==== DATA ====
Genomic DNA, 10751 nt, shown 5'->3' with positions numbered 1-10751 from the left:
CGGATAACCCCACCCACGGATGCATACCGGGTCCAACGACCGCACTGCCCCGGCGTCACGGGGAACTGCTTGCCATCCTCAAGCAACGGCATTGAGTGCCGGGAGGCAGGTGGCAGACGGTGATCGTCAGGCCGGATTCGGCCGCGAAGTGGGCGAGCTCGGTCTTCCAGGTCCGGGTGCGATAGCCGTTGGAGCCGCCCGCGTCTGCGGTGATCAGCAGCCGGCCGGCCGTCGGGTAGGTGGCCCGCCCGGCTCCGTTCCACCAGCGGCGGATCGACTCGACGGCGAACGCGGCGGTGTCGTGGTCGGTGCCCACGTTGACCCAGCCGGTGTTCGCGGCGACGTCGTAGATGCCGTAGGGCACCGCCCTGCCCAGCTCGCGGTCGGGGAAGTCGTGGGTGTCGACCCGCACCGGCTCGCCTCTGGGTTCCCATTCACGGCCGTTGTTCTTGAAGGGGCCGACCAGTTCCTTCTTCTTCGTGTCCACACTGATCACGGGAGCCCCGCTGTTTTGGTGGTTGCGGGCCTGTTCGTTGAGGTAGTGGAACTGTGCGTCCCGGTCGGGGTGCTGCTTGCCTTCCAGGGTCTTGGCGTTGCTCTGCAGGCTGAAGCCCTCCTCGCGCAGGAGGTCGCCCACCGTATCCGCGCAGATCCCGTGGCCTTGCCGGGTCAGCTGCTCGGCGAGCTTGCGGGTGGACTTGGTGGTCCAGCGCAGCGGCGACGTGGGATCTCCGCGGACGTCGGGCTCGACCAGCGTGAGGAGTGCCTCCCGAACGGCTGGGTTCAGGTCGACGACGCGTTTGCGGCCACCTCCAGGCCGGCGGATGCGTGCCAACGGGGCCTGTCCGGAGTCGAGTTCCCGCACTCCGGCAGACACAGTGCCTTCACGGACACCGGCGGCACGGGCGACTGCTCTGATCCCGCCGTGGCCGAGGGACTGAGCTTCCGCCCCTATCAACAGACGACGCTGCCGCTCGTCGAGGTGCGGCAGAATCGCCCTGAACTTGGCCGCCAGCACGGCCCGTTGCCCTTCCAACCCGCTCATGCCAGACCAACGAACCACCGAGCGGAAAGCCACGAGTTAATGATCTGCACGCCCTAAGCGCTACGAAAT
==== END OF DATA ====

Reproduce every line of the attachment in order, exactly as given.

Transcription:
Genomic DNA, 10751 nt, shown 5'->3' with positions numbered 1-10751 from the left:
CGGATAACCCCACCCACGGATGCATACCGGGTCCAACGACCGCACTGCCCCGGCGTCACGGGGAACTGCTTGCCATCCTCAAGCAACGGCATTGAGTGCCGGGAGGCAGGTGGCAGACGGTGATCGTCAGGCCGGATTCGGCCGCGAAGTGGGCGAGCTCGGTCTTCCAGGTCCGGGTGCGATAGCCGTTGGAGCCGCCCGCGTCTGCGGTGATCAGCAGCCGGCCGGCCGTCGGGTAGGTGGCCCGCCCGGCTCCGTTCCACCAGCGGCGGATCGACTCGACGGCGAACGCGGCGGTGTCGTGGTCGGTGCCCACGTTGACCCAGCCGGTGTTCGCGGCGACGTCGTAGATGCCGTAGGGCACCGCCCTGCCCAGCTCGCGGTCGGGGAAGTCGTGGGTGTCGACCCGCACCGGCTCGCCTCTGGGTTCCCATTCACGGCCGTTGTTCTTGAAGGGGCCGACCAGTTCCTTCTTCTTCGTGTCCACACTGATCACGGGAGCCCCGCTGTTTTGGTGGTTGCGGGCCTGTTCGTTGAGGTAGTGGAACTGTGCGTCCCGGTCGGGGTGCTGCTTGCCTTCCAGGGTCTTGGCGTTGCTCTGCAGGCTGAAGCCCTCCTCGCGCAGGAGGTCGCCCACCGTATCCGCGCAGATCCCGTGGCCTTGCCGGGTCAGCTGCTCGGCGAGCTTGCGGGTGGACTTGGTGGTCCAGCGCAGCGGCGACGTGGGATCTCCGCGGACGTCGGGCTCGACCAGCGTGAGGAGTGCCTCCCGAACGGCTGGGTTCAGGTCGACGACGCGTTTGCGGCCACCTCCAGGCCGGCGGATGCGTGCCAACGGGGCCTGTCCGGAGTCGAGTTCCCGCACTCCGGCAGACACAGTGCCTTCACGGACACCGGCGGCACGGGCGACTGCTCTGATCCCGCCGTGGCCGAGGGACTGAGCTTCCGCCCCTATCAACAGACGACGCTGCCGCTCGTCGAGGTGCGGCAGAATCGCCCTGAACTTGGCCGCCAGCACGGCCCGTTGCCCTTCCAACCCGCTCATGCCAGACCAACGAACCACCGAGCGGAAAGCCACGAGTTAATGATCTGCACGCCCTAAGCGCTACGAAAT